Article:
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The Chinese Case Against Australian Barley Subsidies

The Chinese Customs authorities imposed tariff duties of 80.5% on Australian barley exports in a move that is likely to cost farmers $600 million. The reasons for the Chinese actions have now been made public.

At first blush, the Chinese allegations appear to be technical in nature. They assert that Australian authorities failed to respond to demands for information in the form it was required under Chinese legislation. Australian authorities deny that this is the case but if it is true it looks as if Australian officials may have blundered badly.

The Chinese case also asserts that the Australian Government subsidized barley farmers by way of payments from the Sustainable Rural Water Use and Infrastructure Program. This is the fund established under the Murray Darling Basin Scheme which allocated $13 billion for the purchase of water rights from farmers. The Chinese allege that in making these payments the Australian Government did not comply with its own law.

Australian officials deny that this is the case.

However, the implementation of the Murray Darling Plan left a lot to be desired. When Labor’s Tony Burke was the water minister in 2010 he amended the legislation to incorporate a triple bottom line so that water purchases had to take account of environmental, social, and economic issues.

This led to some questionable practices such as huge payments for dubious water rights, infrastructure spending that doesn’t actually save water, and massive subsidisation of irrigation expansion into areas that were not previously irrigated. Stories abound of favored companies or regions reaping large windfalls at the expense of taxpayers, other farmers, the environment, or all three.

Although the Australian officials claim to have co-operated fully with Chinese investigators they have a reputation of being less than open and transparent. It should have been obvious that in the context of current sensitivities they needed to do everything by the book.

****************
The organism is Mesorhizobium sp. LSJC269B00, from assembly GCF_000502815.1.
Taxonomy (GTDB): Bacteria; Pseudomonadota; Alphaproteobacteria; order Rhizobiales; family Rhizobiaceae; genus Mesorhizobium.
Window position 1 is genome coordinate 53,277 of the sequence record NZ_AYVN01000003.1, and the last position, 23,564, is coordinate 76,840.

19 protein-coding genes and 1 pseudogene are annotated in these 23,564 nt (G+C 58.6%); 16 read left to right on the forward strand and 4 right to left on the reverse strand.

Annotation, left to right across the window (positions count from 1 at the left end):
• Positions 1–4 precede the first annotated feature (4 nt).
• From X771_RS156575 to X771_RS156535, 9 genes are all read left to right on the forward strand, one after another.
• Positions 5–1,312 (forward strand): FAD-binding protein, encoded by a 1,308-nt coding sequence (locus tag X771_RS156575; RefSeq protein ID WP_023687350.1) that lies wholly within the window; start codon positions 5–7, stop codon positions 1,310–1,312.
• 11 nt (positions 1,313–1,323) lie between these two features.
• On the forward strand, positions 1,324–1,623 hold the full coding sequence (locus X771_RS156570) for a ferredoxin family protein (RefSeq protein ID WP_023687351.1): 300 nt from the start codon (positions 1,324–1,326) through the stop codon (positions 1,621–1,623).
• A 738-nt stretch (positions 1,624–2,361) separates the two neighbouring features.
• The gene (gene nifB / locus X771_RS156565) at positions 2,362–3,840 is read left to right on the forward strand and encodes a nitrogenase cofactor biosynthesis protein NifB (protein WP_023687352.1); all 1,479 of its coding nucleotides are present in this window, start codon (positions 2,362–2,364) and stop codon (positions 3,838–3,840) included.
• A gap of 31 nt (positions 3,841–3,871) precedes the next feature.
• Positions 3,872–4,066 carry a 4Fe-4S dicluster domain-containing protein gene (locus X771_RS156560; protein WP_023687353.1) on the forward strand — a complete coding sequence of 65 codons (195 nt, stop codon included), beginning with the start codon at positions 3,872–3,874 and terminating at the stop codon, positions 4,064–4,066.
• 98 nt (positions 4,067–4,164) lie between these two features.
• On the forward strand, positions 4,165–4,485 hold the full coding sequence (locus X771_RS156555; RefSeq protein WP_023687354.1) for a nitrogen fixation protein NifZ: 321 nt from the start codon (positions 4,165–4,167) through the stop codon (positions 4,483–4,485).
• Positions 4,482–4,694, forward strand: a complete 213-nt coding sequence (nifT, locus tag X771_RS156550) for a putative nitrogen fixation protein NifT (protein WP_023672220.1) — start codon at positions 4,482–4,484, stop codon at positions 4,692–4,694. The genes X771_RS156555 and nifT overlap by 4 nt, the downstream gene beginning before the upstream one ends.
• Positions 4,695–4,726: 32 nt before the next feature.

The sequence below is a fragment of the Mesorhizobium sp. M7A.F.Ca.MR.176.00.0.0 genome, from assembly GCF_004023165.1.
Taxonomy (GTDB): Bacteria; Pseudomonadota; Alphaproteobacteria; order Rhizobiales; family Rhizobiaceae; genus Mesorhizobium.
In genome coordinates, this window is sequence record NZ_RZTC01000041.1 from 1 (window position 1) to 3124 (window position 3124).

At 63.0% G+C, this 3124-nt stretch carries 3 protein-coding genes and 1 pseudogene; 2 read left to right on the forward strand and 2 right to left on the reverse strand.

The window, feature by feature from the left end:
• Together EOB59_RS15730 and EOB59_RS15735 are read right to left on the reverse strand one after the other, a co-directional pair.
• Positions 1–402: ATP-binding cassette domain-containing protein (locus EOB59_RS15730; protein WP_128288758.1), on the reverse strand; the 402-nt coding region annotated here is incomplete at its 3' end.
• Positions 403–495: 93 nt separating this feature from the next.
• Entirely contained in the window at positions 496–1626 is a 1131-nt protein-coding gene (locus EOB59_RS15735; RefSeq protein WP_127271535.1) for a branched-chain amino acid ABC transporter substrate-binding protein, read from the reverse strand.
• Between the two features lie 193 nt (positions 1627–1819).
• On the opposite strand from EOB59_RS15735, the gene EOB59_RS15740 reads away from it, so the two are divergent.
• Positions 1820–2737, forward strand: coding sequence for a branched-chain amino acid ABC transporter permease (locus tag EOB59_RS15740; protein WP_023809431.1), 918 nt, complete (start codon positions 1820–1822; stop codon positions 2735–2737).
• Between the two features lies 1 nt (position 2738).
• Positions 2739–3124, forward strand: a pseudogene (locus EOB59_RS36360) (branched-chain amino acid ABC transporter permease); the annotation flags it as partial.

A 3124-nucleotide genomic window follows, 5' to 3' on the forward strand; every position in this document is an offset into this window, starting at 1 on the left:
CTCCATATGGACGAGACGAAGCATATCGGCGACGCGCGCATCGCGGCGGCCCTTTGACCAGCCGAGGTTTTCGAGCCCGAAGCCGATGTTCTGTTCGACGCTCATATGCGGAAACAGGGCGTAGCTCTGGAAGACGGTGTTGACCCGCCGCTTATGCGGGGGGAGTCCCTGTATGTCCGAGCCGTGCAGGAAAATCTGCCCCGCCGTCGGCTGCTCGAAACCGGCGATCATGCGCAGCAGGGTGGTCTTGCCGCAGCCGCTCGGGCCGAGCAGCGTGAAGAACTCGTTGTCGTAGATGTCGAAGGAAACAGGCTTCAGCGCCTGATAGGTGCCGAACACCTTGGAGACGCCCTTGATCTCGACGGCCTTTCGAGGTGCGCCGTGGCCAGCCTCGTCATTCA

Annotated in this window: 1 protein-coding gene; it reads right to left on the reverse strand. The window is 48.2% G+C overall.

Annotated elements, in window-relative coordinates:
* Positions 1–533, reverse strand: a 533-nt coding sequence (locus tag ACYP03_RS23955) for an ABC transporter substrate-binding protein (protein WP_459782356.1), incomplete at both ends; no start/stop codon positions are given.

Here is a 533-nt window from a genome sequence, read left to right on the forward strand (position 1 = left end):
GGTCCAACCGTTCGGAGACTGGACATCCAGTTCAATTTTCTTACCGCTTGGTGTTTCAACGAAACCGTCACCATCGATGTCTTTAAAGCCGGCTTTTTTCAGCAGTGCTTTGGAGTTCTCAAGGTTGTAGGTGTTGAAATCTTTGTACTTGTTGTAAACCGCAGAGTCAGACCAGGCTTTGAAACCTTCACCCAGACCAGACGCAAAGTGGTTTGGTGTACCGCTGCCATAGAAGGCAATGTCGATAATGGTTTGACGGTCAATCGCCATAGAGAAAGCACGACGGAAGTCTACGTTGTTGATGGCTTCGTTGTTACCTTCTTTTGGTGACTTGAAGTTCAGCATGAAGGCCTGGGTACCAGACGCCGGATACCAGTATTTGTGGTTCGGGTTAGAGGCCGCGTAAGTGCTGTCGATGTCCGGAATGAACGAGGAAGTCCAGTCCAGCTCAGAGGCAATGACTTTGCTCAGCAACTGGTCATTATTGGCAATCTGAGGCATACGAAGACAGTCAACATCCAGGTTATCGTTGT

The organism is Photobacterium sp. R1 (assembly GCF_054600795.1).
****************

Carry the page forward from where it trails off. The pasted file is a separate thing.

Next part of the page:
The South Australian Royal Commission into the Murray Darling found that the Commonwealth officials claim to be open and engage in discussion with stakeholders should be viewed with “deep suspicion”.

The barley case reveals a weakness in Australian expertise. It is clear that Australia’s response to the Chinese complaint should have been led by a trade lawyer who was across the water management issues and was also familiar with China’s trade law approach. Officials with this level of expertise are thin on the ground. It is likely that most of the officials who were involved in the negotiation of the China Australia Free Trade Agreement have now moved on.

At the moment there is no systematic training of young trade lawyers in the skills required for international trade litigation. On the other hand, China has at least four universities that provide specialised trade law training.

Going to the World Trade Organisation to challenge the Chinese tariffs runs huge risks for Australia. If it loses the case then there are a range of other industries such as cotton, almonds, and walnuts that are more directly funded by the Murray Darling Plan and would be exposed to anti-subsidy action by other market countries.

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